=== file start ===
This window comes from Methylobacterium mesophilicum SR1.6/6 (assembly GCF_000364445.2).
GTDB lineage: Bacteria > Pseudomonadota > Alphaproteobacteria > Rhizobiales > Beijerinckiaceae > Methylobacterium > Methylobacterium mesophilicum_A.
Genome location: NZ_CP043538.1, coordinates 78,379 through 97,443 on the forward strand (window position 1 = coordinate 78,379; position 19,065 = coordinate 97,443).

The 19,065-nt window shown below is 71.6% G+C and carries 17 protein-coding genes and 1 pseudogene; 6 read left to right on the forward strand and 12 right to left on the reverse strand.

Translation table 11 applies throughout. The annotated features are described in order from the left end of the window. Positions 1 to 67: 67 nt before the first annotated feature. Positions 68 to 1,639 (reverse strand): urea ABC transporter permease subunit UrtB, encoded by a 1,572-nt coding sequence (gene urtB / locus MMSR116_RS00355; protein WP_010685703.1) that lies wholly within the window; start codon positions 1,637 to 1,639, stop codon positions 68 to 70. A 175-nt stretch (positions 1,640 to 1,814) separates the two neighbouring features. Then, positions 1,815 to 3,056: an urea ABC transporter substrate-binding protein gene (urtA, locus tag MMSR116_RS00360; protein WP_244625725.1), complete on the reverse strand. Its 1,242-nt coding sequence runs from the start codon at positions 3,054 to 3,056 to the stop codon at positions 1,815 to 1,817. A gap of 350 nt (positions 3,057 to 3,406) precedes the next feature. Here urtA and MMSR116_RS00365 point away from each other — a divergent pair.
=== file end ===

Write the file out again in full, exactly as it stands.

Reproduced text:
This window comes from Methylobacterium mesophilicum SR1.6/6 (assembly GCF_000364445.2).
GTDB lineage: Bacteria > Pseudomonadota > Alphaproteobacteria > Rhizobiales > Beijerinckiaceae > Methylobacterium > Methylobacterium mesophilicum_A.
Genome location: NZ_CP043538.1, coordinates 78,379 through 97,443 on the forward strand (window position 1 = coordinate 78,379; position 19,065 = coordinate 97,443).

The 19,065-nt window shown below is 71.6% G+C and carries 17 protein-coding genes and 1 pseudogene; 6 read left to right on the forward strand and 12 right to left on the reverse strand.

Translation table 11 applies throughout. The annotated features are described in order from the left end of the window. Positions 1 to 67: 67 nt before the first annotated feature. Positions 68 to 1,639 (reverse strand): urea ABC transporter permease subunit UrtB, encoded by a 1,572-nt coding sequence (gene urtB / locus MMSR116_RS00355; protein WP_010685703.1) that lies wholly within the window; start codon positions 1,637 to 1,639, stop codon positions 68 to 70. A 175-nt stretch (positions 1,640 to 1,814) separates the two neighbouring features. Then, positions 1,815 to 3,056: an urea ABC transporter substrate-binding protein gene (urtA, locus tag MMSR116_RS00360; protein WP_244625725.1), complete on the reverse strand. Its 1,242-nt coding sequence runs from the start codon at positions 3,054 to 3,056 to the stop codon at positions 1,815 to 1,817. A gap of 350 nt (positions 3,057 to 3,406) precedes the next feature. Here urtA and MMSR116_RS00365 point away from each other — a divergent pair.